In 1767, the year when the British first sighted Pitcairn Island and visited Tahiti in the Pacific Ocean, another monumental discovery was being made back in London, in the study of one James Parsons. Comparing the numerals ‘one’ through ‘ten’ in various languages of Europe, Parsons “was insensibly led on to attempt following them to their source”. The book in which this phrase first appeared, The Remains of Japhet, being Historical Enquiries into the Affinity and Origins of the European Languages, was as long-winded as its title, and Parsons himself retired shortly after its publication. As a result his work remained obscure and largely neglected by subsequent scholarship. But his key idea—that languages as varied as Latin and Sanskrit, Greek and Gothic, Persian and Irish share a common ancestor—was rediscovered three decades later by another Englishman, Sir William Jones. He too noted that similarities among many Classical Greek, Latin, Sanskrit, and Gothic words, such as patēr, pater, piter, and fadar for ‘father’, are non-accidental and indicate that these languages “have sprung from some common source, which, perhaps, no longer exists”. Similar word comparisons between Hindi, Bengali, and Romani, the language of the Gypsies, a semi-nomadic group first attested in southeastern Europe in the early 14th century, led the German scholar Johann Christian Christoph Rüdiger to conclude in 1782 that the Gypsies came to Europe from northern India, a discovery that was confirmed some 220 years later by genetic studies.
By the mid-1800s, the German scholars Franz Bopp and August Schleicher worked out a method of reconstructing a common ancestral language on the basis of its known descendants, dubbing the ancestor of Indo-European languages “Proto-Indo-European”, or PIE for short. For example, based on the words for ‘father’ cited above, the PIE word for ‘father’ was reconstructed as *pətér-. (Reconstructions are indicated by the asterisk and the hyphen means that endings were attached to this and other words to indicate grammatical meanings like case and number.) Painstaking reconstructions of the PIE sound system, and its vocabulary and grammar allowed philologists to create texts in this long-forgotten language, the first and most famous of which was written by August Schleicher in 1868. (In the nearly 150 years since, several versions of Schleicher’s tale appeared, reflecting our changing understanding of PIE.) In the late 1700s and early 1800s, scholars discovered other language families, such as Dravidian and Austronesian (discussed in my book, Languages of the World: An Introduction). Soon afterward, work began on reconstructing the ancestral languages of these and other language families.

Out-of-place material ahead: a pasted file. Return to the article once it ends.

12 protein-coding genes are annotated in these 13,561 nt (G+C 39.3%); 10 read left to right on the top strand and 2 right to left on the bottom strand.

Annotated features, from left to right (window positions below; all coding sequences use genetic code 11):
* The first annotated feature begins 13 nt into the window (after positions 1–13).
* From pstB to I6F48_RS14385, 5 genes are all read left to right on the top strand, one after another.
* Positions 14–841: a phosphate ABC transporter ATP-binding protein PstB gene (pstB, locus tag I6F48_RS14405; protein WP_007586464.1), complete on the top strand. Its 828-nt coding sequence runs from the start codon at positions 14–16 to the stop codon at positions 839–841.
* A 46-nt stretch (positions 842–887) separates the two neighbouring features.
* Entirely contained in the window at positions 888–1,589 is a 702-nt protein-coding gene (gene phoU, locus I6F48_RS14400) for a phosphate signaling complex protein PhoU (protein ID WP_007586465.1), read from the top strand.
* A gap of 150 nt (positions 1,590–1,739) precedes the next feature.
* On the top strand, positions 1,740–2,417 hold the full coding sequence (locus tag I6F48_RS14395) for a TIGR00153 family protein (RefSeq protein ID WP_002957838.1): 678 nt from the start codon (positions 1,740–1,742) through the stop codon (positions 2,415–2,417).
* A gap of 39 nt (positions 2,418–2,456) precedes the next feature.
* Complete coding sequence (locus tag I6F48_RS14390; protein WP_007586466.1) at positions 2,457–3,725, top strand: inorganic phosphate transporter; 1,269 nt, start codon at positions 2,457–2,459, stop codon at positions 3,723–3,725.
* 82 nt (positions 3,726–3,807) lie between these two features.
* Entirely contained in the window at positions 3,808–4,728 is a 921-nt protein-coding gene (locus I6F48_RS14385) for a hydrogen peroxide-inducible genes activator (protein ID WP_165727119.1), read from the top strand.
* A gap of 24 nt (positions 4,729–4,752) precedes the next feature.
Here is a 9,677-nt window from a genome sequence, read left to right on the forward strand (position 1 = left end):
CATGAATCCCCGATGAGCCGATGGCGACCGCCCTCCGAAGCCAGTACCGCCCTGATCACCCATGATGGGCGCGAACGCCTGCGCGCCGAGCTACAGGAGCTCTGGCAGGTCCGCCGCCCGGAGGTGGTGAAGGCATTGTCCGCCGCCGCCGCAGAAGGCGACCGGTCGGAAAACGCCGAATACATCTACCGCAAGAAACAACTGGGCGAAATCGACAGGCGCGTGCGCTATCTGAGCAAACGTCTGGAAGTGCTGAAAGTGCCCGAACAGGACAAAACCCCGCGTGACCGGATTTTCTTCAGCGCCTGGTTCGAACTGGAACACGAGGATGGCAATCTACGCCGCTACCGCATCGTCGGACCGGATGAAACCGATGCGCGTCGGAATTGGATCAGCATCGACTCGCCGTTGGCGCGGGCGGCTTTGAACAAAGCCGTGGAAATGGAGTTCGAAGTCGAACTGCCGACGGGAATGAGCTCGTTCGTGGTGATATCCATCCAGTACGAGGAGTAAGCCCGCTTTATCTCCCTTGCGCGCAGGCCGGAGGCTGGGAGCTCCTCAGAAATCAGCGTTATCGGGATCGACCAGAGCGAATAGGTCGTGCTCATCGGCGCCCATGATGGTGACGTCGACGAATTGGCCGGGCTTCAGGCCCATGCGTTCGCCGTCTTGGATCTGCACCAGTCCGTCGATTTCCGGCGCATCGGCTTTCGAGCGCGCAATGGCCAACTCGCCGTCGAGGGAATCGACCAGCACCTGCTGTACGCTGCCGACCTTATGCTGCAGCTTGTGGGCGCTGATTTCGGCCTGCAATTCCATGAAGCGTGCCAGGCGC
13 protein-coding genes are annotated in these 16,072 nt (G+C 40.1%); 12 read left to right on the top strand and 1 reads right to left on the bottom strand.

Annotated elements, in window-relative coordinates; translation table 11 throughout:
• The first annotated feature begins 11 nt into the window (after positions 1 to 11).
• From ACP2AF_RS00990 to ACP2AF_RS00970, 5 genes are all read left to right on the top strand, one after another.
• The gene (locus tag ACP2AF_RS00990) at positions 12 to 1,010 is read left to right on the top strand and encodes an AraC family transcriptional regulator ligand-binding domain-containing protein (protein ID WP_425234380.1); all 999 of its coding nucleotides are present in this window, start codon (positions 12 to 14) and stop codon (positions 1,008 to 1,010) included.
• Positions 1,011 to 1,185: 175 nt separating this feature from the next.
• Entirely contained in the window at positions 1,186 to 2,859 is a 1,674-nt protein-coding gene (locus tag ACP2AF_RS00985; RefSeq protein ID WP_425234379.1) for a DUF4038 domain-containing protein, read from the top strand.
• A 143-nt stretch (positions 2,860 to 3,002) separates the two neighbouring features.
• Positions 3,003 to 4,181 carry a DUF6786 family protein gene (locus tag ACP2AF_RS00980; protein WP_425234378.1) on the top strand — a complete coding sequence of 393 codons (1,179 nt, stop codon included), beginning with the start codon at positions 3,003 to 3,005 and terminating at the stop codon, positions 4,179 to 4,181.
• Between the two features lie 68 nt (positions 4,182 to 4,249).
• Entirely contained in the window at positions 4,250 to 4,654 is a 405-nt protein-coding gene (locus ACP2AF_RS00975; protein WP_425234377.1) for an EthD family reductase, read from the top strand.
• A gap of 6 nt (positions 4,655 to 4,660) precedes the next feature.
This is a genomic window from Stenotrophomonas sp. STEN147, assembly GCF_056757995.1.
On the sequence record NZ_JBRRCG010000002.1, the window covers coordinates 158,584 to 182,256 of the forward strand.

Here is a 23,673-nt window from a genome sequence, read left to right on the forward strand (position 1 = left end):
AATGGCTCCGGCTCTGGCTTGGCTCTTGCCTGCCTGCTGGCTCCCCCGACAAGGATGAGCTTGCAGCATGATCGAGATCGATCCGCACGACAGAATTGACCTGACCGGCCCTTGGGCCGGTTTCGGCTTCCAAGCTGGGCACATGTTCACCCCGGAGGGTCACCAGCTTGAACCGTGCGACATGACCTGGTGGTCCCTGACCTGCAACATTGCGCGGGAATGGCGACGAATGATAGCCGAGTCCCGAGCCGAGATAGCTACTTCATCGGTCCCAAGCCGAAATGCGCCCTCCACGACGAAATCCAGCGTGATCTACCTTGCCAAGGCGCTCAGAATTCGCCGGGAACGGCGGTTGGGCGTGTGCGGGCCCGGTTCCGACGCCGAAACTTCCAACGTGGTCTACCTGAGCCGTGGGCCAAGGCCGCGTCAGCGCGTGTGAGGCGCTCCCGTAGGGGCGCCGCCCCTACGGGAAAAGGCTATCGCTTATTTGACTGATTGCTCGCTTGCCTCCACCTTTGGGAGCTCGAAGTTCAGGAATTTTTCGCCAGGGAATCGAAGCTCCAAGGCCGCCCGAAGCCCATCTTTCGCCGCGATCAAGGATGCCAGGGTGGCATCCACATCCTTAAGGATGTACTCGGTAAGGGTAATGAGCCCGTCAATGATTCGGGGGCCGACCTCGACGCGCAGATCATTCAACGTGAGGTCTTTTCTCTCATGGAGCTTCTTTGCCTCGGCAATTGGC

Although we know a great deal about the words and structure of PIE, the twin questions of where and when it was spoken remain hotly debated to this day. In a recently published book, The Indo-European Controversy: Facts and Fallacies in Historical Linguistics, Martin Lewis and I review different answers that have been proposed to these questions and, more importantly, assess the validity of the different types of evidence that have been brought to bear on these issues. The book opens with a historical overview of the scholarship: over the past two centuries, the Indo-European question left the confines of historical linguistics and attracted experts from so many different fields—archeology, anthropology, genetics, and others—that James P. Mallory once compared “the quest for the origins of the Indo-Europeans” to “the fascination of an electric light in the open air on a summer night … attract[ing] every species of scholar” like moths to a flame (In Search of the Indo-Europeans, p. 143). Postulated locations for the PIE homeland range from the Baltic Coast to the Balkans, from Anatolia to Armenia, and from southern Russian steppes to northern India, while speakers of PIE have been described alternatively as sword-brandishing chariot-riding warriors, peaceful peasants, or even cannabis-consuming proto-hippies. Despite the profusion of PIE homelands postulated since Parsons’ and Jones’ discoveries, two groups— Neolithic agriculturalists from Anatolia and Bronze Age horse-riders from the steppes—have become the “front runners” in the contest for the title of the “original Indo-Europeans”.
Here’s a link to Exploring the Indo-European Roots (Part 2)